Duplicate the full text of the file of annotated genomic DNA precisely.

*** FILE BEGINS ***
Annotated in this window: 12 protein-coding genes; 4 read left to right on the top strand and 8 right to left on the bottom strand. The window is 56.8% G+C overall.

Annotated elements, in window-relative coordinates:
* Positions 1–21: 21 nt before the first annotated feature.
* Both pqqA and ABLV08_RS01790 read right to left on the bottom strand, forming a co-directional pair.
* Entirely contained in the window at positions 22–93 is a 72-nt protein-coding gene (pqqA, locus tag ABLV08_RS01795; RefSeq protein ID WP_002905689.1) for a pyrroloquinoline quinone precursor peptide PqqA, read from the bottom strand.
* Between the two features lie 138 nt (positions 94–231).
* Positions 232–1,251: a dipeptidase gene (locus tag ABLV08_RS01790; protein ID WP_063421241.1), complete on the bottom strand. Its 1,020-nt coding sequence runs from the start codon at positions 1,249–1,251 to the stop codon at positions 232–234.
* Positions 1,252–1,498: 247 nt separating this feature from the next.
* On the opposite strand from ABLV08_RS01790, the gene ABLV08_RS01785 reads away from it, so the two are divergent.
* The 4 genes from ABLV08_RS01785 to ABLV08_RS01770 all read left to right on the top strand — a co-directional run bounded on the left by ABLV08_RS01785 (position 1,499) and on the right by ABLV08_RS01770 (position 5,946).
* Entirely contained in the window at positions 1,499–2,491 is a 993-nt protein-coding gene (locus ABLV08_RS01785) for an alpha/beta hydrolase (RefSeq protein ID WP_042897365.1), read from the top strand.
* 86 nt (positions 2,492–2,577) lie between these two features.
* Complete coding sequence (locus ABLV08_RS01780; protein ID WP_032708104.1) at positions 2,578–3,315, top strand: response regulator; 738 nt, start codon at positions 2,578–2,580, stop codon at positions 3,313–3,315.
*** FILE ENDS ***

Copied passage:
Annotated in this window: 12 protein-coding genes; 4 read left to right on the top strand and 8 right to left on the bottom strand. The window is 56.8% G+C overall.

Annotated elements, in window-relative coordinates:
* Positions 1–21: 21 nt before the first annotated feature.
* Both pqqA and ABLV08_RS01790 read right to left on the bottom strand, forming a co-directional pair.
* Entirely contained in the window at positions 22–93 is a 72-nt protein-coding gene (pqqA, locus tag ABLV08_RS01795; RefSeq protein ID WP_002905689.1) for a pyrroloquinoline quinone precursor peptide PqqA, read from the bottom strand.
* Between the two features lie 138 nt (positions 94–231).
* Positions 232–1,251: a dipeptidase gene (locus tag ABLV08_RS01790; protein ID WP_063421241.1), complete on the bottom strand. Its 1,020-nt coding sequence runs from the start codon at positions 1,249–1,251 to the stop codon at positions 232–234.
* Positions 1,252–1,498: 247 nt separating this feature from the next.
* On the opposite strand from ABLV08_RS01790, the gene ABLV08_RS01785 reads away from it, so the two are divergent.
* The 4 genes from ABLV08_RS01785 to ABLV08_RS01770 all read left to right on the top strand — a co-directional run bounded on the left by ABLV08_RS01785 (position 1,499) and on the right by ABLV08_RS01770 (position 5,946).
* Entirely contained in the window at positions 1,499–2,491 is a 993-nt protein-coding gene (locus ABLV08_RS01785) for an alpha/beta hydrolase (RefSeq protein ID WP_042897365.1), read from the top strand.
* 86 nt (positions 2,492–2,577) lie between these two features.
* Complete coding sequence (locus ABLV08_RS01780; protein ID WP_032708104.1) at positions 2,578–3,315, top strand: response regulator; 738 nt, start codon at positions 2,578–2,580, stop codon at positions 3,313–3,315.